How cool is that!

That was 30 years ago.

I have been taking a course begun in Portland Oregon, called The Right to Exist. Now it has moved to another location and to new writers named Dominika and Cedric. Their course is The Trailblazer.

When I first began following the Right to Exist site, I thought about how people work like slaves, often hate their jobs, go home tired, grumbling, watch television and fall into bed, only to repeat the same procedure the next day.

And working mothers get their three-year-old child up at 7:30 to take her to day-care, drop the son off at school, work for 8 hours, pick up the children—go home to whatever happens in the evening, and then begin it all over again. The little girl spends 40 hours a week in day-care.

And our social system, in giving any financial assistance, keeps the precipitant at the poverty level, for we have the belief that if a person doesn’t work, they are lazy, and we don’t want to support that. One must justify their right to exist.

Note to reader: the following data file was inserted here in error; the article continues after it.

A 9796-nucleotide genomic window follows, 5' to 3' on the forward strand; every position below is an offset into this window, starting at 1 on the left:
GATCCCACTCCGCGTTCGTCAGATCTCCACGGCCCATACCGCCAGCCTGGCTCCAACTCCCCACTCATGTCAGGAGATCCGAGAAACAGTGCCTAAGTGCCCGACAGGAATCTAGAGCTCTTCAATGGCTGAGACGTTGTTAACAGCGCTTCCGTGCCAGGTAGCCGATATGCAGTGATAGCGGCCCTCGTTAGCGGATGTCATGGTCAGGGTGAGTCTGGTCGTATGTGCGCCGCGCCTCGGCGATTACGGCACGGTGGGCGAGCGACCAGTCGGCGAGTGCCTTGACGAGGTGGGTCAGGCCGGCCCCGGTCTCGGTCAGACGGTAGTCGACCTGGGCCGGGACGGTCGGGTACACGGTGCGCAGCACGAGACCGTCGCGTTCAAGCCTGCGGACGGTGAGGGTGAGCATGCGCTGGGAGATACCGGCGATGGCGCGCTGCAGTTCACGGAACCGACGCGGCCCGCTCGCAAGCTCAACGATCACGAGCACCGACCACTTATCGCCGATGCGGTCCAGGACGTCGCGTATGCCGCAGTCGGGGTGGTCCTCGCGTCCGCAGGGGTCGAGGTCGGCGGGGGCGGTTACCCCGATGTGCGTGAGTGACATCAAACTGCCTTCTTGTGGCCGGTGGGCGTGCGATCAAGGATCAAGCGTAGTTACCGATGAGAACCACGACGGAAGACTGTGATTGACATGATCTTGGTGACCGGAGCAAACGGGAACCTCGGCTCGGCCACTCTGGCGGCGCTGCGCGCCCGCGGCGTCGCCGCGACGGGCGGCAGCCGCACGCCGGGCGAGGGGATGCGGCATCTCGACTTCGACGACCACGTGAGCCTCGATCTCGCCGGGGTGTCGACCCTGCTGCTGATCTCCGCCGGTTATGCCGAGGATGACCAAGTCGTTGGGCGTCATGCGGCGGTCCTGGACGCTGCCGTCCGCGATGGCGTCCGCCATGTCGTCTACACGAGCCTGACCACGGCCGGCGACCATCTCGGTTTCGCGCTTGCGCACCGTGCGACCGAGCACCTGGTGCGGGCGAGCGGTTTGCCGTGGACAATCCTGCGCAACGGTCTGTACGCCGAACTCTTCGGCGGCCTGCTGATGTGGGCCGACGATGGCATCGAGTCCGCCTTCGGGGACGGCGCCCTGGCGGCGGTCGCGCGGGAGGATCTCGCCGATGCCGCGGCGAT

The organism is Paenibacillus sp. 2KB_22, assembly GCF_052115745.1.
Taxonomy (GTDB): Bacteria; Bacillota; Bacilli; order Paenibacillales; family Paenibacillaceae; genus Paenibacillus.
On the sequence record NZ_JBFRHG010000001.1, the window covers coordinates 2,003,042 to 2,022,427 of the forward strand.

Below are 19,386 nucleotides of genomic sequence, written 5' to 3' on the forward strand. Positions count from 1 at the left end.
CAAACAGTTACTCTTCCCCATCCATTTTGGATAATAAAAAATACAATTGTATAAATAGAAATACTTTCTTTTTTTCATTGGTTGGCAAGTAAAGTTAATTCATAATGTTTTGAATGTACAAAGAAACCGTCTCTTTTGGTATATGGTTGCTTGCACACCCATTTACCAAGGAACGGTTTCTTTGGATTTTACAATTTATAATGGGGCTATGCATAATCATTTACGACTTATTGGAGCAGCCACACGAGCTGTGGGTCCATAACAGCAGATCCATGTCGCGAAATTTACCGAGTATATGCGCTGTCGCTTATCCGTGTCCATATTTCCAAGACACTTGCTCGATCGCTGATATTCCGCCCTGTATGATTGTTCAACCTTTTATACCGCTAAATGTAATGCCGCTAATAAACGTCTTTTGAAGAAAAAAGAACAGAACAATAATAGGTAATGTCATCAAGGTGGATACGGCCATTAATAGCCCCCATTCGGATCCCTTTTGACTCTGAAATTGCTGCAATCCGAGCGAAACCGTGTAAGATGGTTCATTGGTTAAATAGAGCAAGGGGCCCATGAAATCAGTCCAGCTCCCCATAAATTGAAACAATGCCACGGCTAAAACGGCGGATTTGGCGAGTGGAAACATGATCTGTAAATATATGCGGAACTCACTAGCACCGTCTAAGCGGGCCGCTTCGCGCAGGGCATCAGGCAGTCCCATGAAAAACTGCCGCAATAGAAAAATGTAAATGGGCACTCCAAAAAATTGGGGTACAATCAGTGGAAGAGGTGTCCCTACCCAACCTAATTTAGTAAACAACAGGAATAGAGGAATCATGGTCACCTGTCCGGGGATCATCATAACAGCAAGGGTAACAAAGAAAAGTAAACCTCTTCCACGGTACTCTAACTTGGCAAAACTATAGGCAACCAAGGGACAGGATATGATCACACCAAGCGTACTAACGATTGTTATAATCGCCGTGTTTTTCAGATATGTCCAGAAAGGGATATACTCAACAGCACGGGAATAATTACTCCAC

“Overcoming poverty is not a task of charity, it is an act of justice. Like Slavery and Apartheid, poverty is not natural. It is man-made and it can be overcome and eradicated by the actions of human beings. Sometimes it falls on a generation to be great. YOU can be that great generation. Let your greatness blossom.”

—Nelson Mandela


On the other end of the socioeconomic spectrum are individuals who rush to “jobs” they love so much they say, they would do them even without pay. These individuals often make an enormous amount of money, buy jets and such, send cars into space, and are the envy of others sitting at home watching TV.

Of course, those glorious ones got off their butts and worked for the thing they loved. As a result, some received high financial rewards. However, some have a problem. In their effort to reach the top, they forgot that inner work is required to become a whole human being. They became despondent, couldn’t handle the pressure, their relationships fell into the toilet, they used drugs to calm the savage beast and ended up killing themselves.